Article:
laryngeal electromyography

laryngeal electromyography

A technique analogous to conventional EMG used to differentiate neurogenic from myogenic disorders, localize a neurogenic lesion–ie, upper vs lower neurons, and differentiate organic from functional defects; LEMG is used to evaluate vocal fold dysfunction, tremor, myoclonus, pyramidal and extrapyramidal disorders, and primary muscular disorders, delineating specific disorders–eg, superior vs recurrent laryngeal nerve involvement, provide prognostic information. See Electromyography.
References in periodicals archive ?
Laryngeal electromyography demonstrated 25% decreased recruitment in the right cricothyroid and thyroarytenoid muscles.
Objective measures such as acoustic analysis and laryngeal electromyography (EMG) can provide additional information and serve as a baseline for any future assessments that may be performed following thyroid surgery.
1) Laryngeal electromyography must show increased muscle discharge of the thyroarytenoid or posterior cricoarytenoid muscles at the affected pitch(es).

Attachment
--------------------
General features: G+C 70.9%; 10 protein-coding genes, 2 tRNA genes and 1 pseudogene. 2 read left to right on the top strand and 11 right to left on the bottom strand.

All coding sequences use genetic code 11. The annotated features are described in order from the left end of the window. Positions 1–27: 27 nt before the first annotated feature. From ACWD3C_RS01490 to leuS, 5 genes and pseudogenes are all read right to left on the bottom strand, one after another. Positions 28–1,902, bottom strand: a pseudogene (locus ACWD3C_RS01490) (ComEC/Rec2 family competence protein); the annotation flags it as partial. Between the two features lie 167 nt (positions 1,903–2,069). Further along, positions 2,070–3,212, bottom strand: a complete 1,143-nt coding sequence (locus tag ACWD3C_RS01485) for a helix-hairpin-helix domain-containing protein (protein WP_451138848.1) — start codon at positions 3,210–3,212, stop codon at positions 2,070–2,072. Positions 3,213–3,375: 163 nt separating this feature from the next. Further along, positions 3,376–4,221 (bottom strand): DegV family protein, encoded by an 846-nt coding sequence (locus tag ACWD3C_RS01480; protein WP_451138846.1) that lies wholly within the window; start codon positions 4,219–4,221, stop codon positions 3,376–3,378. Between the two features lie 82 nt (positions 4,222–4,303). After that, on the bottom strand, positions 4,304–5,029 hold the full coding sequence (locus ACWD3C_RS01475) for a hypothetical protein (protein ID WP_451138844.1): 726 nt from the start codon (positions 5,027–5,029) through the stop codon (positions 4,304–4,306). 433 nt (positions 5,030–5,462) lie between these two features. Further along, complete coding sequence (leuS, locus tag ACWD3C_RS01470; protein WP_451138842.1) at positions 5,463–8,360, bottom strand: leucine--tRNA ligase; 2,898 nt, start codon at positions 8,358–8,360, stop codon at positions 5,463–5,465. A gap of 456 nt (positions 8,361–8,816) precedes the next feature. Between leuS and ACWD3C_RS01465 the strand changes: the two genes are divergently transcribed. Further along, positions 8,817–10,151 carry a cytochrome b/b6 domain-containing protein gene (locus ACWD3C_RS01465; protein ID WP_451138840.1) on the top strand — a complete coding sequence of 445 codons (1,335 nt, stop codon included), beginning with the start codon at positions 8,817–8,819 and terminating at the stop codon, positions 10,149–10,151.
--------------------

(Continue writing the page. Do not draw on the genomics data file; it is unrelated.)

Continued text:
Findings on laryngeal electromyography (EMG) can be useful in distinguishing between neural and mechanical causes of vocal fold immobility, although we have only level IV evidence to support its use.
Laryngeal electromyography confirmed mild right superior laryngeal nerve paresis and MTD (poor relaxation at rest).
Laryngeal electromyography (LEMG) assesses the function of the nerves supplying the laryngeal musculature.
Laryngeal electromyography revealed a 50% decrease in recruitment of the left recurrent laryngeal nerve (RLN) and a 70 to 80% decrease in the right RLN without significant synkinesis.
Once a movement disorder of the larynx is identified, laryngeal electromyography (LEMG) is ordered to help examine more accurately the integrity of the neuromotor (the nerve and muscle) system.
Laryngeal electromyography (LEMG) can confirm RLN compromise and determine the severity of injury.
Differentiation between an arytenoid dislocation and nerve injury can be difficult in these instances, and diagnosis usually is made with the aid of laryngeal examination, laryngeal electromyography, and computed tomography scanning.
Laryngeal electromyography detected paresis of the left superior laryngeal nerve.